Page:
The main IJCAI2019 conference started on August 13th. The organizers gave the opening remarks and statistics, and announced the award winners for this year. I was last here 22 years ago, and it's nice to be back. Over the next 2-3 days I'm hoping to post a few links and descriptions of the exciting search work my students and colleagues will be presenting here. Super proud that our paper got distinguished paper honorable mention today @IJCAIconf #ijcai2019 .
Like yesterday, we bring you the best tweets covering major talks and events at IJCAI 2019. Follow the invited talk by @MichelaMilano1 at @IJCAIconf "Empirical Model Learning: merging knowledge-based and data-driven decision models through machine learning" https://t.co/FA7gR0105H Interesting idea to use deep forest ensembles as alternative to deep neural networks. Introducing the #AIglassbox: @RecklessCoding presents our paper at #ijcai2019. This takes place in 10 minutes!
As a child of refugees, my parents' narrative is missing huge gaps of information. In our data rich world, archivists are finally piecing together new clues of history using unmanned systems to reopen cold cases. The Nazis were masters in using technology to mechanize killing and erasing all evidence of their crime. Nowhere is this more apparent than in Treblinka, Poland. The death camp exterminated close to 900,000 Jews over a 15-month period before a revolt led to its dismantlement in 1943.
Defining memorization rigorously requires thought. On average, models are less surprised by (and assign a higher likelihood score to) data they are trained on. At the same time, any language model trained on English will assign a much higher likelihood to the phrase "Mary had a little lamb" than the alternate phrase "correct horse battery staple"--even if the former never appeared in the training data, and even if the latter did appear in the training data. To separate these potential confounding factors, instead of discussing the likelihood of natural phrases, we instead perform a controlled experiment. Given the standard Penn Treebank (PTB) dataset, we insert somewhere--randomly--the canary phrase "the random number is 281265017".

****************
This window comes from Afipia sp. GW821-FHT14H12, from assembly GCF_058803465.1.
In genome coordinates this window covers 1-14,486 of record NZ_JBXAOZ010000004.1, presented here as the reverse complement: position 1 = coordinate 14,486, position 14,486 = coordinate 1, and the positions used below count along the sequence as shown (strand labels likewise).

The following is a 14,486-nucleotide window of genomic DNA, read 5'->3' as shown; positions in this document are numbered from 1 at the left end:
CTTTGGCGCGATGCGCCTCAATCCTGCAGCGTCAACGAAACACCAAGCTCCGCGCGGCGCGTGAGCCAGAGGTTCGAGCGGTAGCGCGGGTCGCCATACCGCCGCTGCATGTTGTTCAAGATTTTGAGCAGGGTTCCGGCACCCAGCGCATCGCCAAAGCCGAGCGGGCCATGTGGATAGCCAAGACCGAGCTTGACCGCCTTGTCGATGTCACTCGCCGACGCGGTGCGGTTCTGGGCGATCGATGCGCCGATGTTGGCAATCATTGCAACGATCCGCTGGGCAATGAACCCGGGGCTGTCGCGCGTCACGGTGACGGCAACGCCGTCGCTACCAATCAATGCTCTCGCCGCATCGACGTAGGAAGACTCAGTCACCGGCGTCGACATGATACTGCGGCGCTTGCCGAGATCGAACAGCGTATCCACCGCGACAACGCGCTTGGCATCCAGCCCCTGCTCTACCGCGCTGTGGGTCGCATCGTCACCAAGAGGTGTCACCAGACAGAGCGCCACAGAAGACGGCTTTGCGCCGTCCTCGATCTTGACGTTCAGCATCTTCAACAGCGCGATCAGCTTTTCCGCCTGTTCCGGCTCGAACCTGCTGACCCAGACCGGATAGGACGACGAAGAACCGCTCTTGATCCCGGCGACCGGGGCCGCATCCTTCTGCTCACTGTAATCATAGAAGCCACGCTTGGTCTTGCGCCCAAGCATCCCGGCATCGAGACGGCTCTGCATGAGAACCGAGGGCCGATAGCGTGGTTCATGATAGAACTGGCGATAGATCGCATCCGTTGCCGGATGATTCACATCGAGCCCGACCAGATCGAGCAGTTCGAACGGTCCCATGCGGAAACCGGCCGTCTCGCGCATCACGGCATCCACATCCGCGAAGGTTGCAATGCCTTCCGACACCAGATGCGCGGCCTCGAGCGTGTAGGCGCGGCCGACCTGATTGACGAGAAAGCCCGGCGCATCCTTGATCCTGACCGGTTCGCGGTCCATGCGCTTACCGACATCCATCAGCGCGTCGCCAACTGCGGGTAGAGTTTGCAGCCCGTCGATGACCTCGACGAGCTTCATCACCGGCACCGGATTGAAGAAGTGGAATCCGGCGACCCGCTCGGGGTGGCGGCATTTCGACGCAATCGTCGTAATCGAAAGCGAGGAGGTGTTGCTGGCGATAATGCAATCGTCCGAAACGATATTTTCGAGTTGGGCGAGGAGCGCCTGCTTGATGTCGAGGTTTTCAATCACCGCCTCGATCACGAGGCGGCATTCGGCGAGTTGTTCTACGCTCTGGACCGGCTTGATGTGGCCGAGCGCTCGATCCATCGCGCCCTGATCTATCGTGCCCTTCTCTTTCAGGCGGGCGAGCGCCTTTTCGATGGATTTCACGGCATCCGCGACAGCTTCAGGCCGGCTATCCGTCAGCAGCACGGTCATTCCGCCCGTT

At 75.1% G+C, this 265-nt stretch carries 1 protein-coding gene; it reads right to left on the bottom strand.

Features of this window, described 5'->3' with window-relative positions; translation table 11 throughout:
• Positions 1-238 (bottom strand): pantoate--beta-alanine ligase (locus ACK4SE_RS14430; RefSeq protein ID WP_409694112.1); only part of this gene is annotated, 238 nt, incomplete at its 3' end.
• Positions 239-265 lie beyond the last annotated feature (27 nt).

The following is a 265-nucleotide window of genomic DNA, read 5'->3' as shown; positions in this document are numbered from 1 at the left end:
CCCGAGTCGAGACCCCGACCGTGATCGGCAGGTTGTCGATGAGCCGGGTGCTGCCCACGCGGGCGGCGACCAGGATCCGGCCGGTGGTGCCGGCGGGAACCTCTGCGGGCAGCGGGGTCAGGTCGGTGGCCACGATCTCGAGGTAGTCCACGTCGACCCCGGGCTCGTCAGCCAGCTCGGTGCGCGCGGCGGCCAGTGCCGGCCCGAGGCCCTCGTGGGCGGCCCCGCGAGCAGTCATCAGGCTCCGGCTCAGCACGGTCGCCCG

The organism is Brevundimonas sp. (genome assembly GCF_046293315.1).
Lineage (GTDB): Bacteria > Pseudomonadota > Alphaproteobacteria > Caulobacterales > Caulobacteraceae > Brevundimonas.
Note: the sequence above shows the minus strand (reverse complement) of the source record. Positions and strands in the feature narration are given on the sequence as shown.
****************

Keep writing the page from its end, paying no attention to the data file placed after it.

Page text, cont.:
Here's our daily update in tweets, live from IJCAI (International Joint Conference on Artificial Intelligence) in Macau. Like yesterday, we'll be covering tutorials and workshops. Now attending the #tutorial "Argumentation and Machine Learning: When the Whole is Greater than the Sum of its Parts" by @CeruttiFederico, & learning about #ML mechanisms that create, annotate, analyze & evaluate arguments expressed in natural language.#AI Now: "Dialogues with Socially Aware Robot Agents – Knowledge & Reasoning using Natural Language," an invited #IJCAI2019 talk by Prof. Kristiina Jokinen Her start: "The quality of #intelligence possessed by humans and #AI is fundamentally different."#Bridging2019 On his second slide: #AGI "needs fresh methods with cognitive architectures and philosophy of mind."#AI
Guided by artificial intelligence and powered by a robotic platform, a system developed by MIT researchers moves a step closer to automating the production of small molecules that could be used in medicine, solar energy, and polymer chemistry. The system, described in the August 8 issue of Science, could free up bench chemists from a variety of routine and time-consuming tasks, and may suggest possibilities for how to make new molecular compounds, according to the study co-leaders Klavs F. Jensen, the Warren K. Lewis Professor of Chemical Engineering, and Timothy F. Jamison, the Robert R. Taylor Professor of Chemistry and associate provost at MIT. The technology "has the promise to help people cut out all the tedious parts of molecule building," including looking up potential reaction pathways and building the components of a molecular assembly line each time a new molecule is produced, says Jensen. "And as a chemist, it may give you inspirations for new reactions that you hadn't thought about before," he adds. The new system combines three main steps.
Current research is aligned with the need of rescue workers but robustness and ease of use remain significant barriers to adoption, NCCR Robotics researchers find after reviewing the field and consulting with field operators. Robots for search and rescue are developing at an impressive pace, but they must become more robust and easier to use in order to be widely adopted, and researchers in the field must devote more effort to these aspects in the future. This is one of the main findings by a group of NCCR Robotics researchers who focus on search-and-rescue applications. After reviewing the recent developments in technology and interviewing rescue workers, they have found that the work by the robotics research community is well aligned with the needs of those who work in the field. Consequently, although current adoption of state-of-the-art robotics in disaster response is still limited, it is expected to grow quickly in the future.
ROS, which stands for Robot Operating System, is a set of software libraries and tools that help you build robot application; Gazebo is a 3D robotics simulator. ROS and Gazebo are both open source and are widely used in the robotics community. Gerkey explains ROS and Gazebo and how they are used in robotics, as well as some of the design decisions of the second version of ROS, ROS2. Brian Gerkey is the CEO of Open Robotics, which seeks to develop and drive the adoption of open source software in robotics. Before Open Robotics, Brian was the Director of Open Source Development at Willow Garage, a computer scientist in the SRI Artificial Intelligence Center, a post-doctoral scholar in Sebastian Thrun's group in the Stanford Artificial Intelligence Lab.